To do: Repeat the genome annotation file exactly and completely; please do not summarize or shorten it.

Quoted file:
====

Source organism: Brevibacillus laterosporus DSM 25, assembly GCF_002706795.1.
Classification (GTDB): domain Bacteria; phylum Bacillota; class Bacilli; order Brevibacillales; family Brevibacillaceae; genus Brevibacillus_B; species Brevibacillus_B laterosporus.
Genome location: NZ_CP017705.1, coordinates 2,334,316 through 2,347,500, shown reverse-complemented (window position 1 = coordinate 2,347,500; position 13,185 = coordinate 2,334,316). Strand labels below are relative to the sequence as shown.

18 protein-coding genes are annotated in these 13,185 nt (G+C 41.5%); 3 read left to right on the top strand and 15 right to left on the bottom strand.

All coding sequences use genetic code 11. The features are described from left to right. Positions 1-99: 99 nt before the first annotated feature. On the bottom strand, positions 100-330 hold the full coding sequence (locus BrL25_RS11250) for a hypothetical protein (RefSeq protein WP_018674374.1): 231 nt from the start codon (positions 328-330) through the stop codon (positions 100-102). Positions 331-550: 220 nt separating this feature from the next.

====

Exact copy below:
Source organism: Brevibacillus laterosporus DSM 25, assembly GCF_002706795.1.
Classification (GTDB): domain Bacteria; phylum Bacillota; class Bacilli; order Brevibacillales; family Brevibacillaceae; genus Brevibacillus_B; species Brevibacillus_B laterosporus.
Genome location: NZ_CP017705.1, coordinates 2,334,316 through 2,347,500, shown reverse-complemented (window position 1 = coordinate 2,347,500; position 13,185 = coordinate 2,334,316). Strand labels below are relative to the sequence as shown.

18 protein-coding genes are annotated in these 13,185 nt (G+C 41.5%); 3 read left to right on the top strand and 15 right to left on the bottom strand.

All coding sequences use genetic code 11. The features are described from left to right. Positions 1-99: 99 nt before the first annotated feature. On the bottom strand, positions 100-330 hold the full coding sequence (locus BrL25_RS11250) for a hypothetical protein (RefSeq protein WP_018674374.1): 231 nt from the start codon (positions 328-330) through the stop codon (positions 100-102). Positions 331-550: 220 nt separating this feature from the next.